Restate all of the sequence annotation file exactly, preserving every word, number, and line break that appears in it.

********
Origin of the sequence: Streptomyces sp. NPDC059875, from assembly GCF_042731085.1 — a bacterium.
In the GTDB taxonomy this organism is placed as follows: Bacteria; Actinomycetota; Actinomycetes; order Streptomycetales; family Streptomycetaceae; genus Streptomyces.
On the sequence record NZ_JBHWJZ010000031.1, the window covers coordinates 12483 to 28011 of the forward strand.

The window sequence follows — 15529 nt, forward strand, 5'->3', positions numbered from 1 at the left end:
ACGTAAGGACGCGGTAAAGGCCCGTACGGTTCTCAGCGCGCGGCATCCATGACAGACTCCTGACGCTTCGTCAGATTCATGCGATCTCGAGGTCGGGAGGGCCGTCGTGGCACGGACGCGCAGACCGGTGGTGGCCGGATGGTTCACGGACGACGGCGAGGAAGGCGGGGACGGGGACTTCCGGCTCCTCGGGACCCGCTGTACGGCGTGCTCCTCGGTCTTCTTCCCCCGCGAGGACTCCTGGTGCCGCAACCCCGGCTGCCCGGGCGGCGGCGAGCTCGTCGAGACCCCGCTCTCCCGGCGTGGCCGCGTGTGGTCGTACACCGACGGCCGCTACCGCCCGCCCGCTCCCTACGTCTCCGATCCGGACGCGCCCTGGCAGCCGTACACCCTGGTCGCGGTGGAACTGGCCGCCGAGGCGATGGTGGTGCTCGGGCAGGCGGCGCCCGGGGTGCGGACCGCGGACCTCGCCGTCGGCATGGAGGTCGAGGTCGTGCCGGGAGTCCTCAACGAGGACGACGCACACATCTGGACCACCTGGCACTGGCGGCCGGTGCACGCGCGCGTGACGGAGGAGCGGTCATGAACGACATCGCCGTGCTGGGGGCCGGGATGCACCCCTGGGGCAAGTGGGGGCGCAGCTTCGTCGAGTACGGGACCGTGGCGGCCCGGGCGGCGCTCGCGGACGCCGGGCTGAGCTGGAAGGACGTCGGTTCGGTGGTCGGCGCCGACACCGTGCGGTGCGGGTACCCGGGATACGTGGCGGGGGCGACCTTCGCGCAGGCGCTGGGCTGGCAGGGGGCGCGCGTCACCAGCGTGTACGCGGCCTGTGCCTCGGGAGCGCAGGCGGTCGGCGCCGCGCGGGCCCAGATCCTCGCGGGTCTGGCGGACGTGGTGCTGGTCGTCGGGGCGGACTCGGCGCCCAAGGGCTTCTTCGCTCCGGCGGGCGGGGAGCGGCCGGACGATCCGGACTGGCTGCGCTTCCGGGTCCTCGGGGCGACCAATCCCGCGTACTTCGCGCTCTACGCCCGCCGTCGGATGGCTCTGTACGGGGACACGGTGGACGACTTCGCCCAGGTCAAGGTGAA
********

Origin of the sequence: Streptomyces sp. NPDC059875, from assembly GCF_042731085.1 — a bacterium.
In the GTDB taxonomy this organism is placed as follows: Bacteria; Actinomycetota; Actinomycetes; order Streptomycetales; family Streptomycetaceae; genus Streptomyces.
On the sequence record NZ_JBHWJZ010000031.1, the window covers coordinates 12483 to 28011 of the forward strand.

The window sequence follows — 15529 nt, forward strand, 5'->3', positions numbered from 1 at the left end:
ACGTAAGGACGCGGTAAAGGCCCGTACGGTTCTCAGCGCGCGGCATCCATGACAGACTCCTGACGCTTCGTCAGATTCATGCGATCTCGAGGTCGGGAGGGCCGTCGTGGCACGGACGCGCAGACCGGTGGTGGCCGGATGGTTCACGGACGACGGCGAGGAAGGCGGGGACGGGGACTTCCGGCTCCTCGGGACCCGCTGTACGGCGTGCTCCTCGGTCTTCTTCCCCCGCGAGGACTCCTGGTGCCGCAACCCCGGCTGCCCGGGCGGCGGCGAGCTCGTCGAGACCCCGCTCTCCCGGCGTGGCCGCGTGTGGTCGTACACCGACGGCCGCTACCGCCCGCCCGCTCCCTACGTCTCCGATCCGGACGCGCCCTGGCAGCCGTACACCCTGGTCGCGGTGGAACTGGCCGCCGAGGCGATGGTGGTGCTCGGGCAGGCGGCGCCCGGGGTGCGGACCGCGGACCTCGCCGTCGGCATGGAGGTCGAGGTCGTGCCGGGAGTCCTCAACGAGGACGACGCACACATCTGGACCACCTGGCACTGGCGGCCGGTGCACGCGCGCGTGACGGAGGAGCGGTCATGAACGACATCGCCGTGCTGGGGGCCGGGATGCACCCCTGGGGCAAGTGGGGGCGCAGCTTCGTCGAGTACGGGACCGTGGCGGCCCGGGCGGCGCTCGCGGACGCCGGGCTGAGCTGGAAGGACGTCGGTTCGGTGGTCGGCGCCGACACCGTGCGGTGCGGGTACCCGGGATACGTGGCGGGGGCGACCTTCGCGCAGGCGCTGGGCTGGCAGGGGGCGCGCGTCACCAGCGTGTACGCGGCCTGTGCCTCGGGAGCGCAGGCGGTCGGCGCCGCGCGGGCCCAGATCCTCGCGGGTCTGGCGGACGTGGTGCTGGTCGTCGGGGCGGACTCGGCGCCCAAGGGCTTCTTCGCTCCGGCGGGCGGGGAGCGGCCGGACGATCCGGACTGGCTGCGCTTCCGGGTCCTCGGGGCGACCAATCCCGCGTACTTCGCGCTCTACGCCCGCCGTCGGATGGCTCTGTACGGGGACACGGTGGACGACTTCGCCCAGGTCAAGGTGAA